All-wheel, four-wheel, or rear-wheel steering – whatever you want to call it, isn't really a new technology. There has been quite a number of vehicles in the past few decades with this type of steering system, which improves both handling, manoeuvrability, and stability in both high-speed and low-speed drives. These days, however, only a few cars have this intact and all of them are luxury names.
Well, except this one, the Arquus Scarabee. This military behemoth is made by Arquus Defense, formerly known as the Renault Trucks Defence, but has since adopted the new name after the Volvo Group acquired the company in 2018.
Gallery: Volvo Group's Arquus Scarabee
The Scarabee's selling point isn't its similarity with the U.S. Humvee, nor is it about its adaptive suspension and payload capacity of around 1,800 kg (4,000 lbs). It's about its four-wheel steering system which allows the "beetle" to go sideways (when needed) or in any direction the driver sees fit. That's because the Scarabee's wheels can turn independently from each other. Even better, just like your Audis and Subarus, the Scarabee is all-wheel drive as well, which means power is sent to all of the individually-steering wheels.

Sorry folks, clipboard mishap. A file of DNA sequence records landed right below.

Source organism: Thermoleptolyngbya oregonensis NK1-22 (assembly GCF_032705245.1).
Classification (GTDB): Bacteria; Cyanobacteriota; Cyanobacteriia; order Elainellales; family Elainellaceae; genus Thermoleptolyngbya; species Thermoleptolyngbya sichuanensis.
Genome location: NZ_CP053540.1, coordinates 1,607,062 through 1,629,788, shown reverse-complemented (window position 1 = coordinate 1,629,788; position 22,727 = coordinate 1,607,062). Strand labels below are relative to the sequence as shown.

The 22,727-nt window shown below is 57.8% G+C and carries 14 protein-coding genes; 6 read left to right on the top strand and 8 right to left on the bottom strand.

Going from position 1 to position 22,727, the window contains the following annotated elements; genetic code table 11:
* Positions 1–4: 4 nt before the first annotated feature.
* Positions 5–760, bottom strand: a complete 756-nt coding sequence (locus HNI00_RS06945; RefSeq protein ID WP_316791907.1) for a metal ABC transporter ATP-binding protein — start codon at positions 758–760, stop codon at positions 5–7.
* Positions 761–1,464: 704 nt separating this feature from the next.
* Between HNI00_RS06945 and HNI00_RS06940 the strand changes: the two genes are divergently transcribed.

Speaking of power, the Arquus Scarabee is propelled by a 300-bhp diesel engine and a 103-bhp electric motor, both rear-mounted. The hybrid system works as a boost to the military vehicle, which is needed since it weighs 6 tonnes (5,987 kilograms).
Aside from its four-wheel steering and hybrid system, the Arquus Scarabee is designed to be air-dropped, which makes it a formidable choice for an official military vehicle. In fact, according to Popular Science, the Scarabee is a candidate to replace France's army fleet of 725 light-armoured vehicles by 2025.